Dyess Awarded Congressional Gold Medal 75 Years After his Death

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The Congressional Gold Medal was received by Elizabeth “Nell” Denman on behalf of Lt. Col William Edwin Dyess, as his youngest sister and only surviving immediate family member. (U.S. Air Force/Kylee Thomas)
The Congressional Gold Medal was received by Elizabeth “Nell” Denman on behalf of Lt. Col William Edwin Dyess, as his youngest sister and only surviving immediate family member. (U.S. Air Force/Kylee Thomas)

Lt. Col. William Edwin Dyess was honored with the Congressional Gold Medal in honor of his service in the U.S. Army Air Corps during World War II at Dyess Air Force Base, Texas, on May 11.

Dyess died in 1943 due to an aircraft mishap during a training flight in California. His youngest sister and only surviving immediate family member, Elizabeth "Nell" Denman, received the medal on his behalf.

The Congressional Gold Medal is an award bestowed by the U.S. Congress and is one of highest expressions of national appreciation for distinguished achievements and contributions. Each medal honors a particular individual, institution or event.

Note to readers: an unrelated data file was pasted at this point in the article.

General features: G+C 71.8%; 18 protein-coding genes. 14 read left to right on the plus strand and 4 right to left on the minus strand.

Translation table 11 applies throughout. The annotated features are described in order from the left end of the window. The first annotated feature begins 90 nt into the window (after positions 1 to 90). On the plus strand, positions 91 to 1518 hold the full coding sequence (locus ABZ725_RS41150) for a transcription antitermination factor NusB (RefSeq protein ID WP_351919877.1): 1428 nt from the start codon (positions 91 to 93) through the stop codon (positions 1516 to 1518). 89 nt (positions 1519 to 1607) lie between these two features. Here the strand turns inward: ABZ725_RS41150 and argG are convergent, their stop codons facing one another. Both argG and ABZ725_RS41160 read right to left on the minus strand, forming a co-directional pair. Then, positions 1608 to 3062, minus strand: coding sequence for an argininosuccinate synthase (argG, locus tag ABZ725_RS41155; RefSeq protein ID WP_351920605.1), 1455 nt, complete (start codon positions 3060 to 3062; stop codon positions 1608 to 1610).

"The medal is awarded to those who have made significant achievement that profoundly touch American history and its culture," said 1st Lt. McCall Sears, 7th Medical Support Squadron resource management flight commander and one of the coordinators of the ceremony.

George Washington was the first to receive this award in 1776. Only 160 individuals, groups and organizations have received this prestigious award since then.

The medal was awarded to Dyess in recognition of his sacrifice and dedication to the Army Air Corps between the years of 1916 and 1943. He distinguished himself by his heroism as an Army Air Corps aviator, Prisoner of War escapee from the Davao Penal Colony prison camp in the Philippines.

"We are honored to present this prestigious award to Dyess' family and be a part of honoring our base's namesake," said Sears.

During the event, Denman and her family had the opportunity to witness the gratitude of Dyess Airmen for her older brother's sacrifice.

"It is days like these, that make me so proud to be a citizen of this great nation," said Col. Brandon Parker, 7th Bomb Wing commander. "This day is 75 years in the making, but it doesn't lessen the legacy or the meaning of why we are here."

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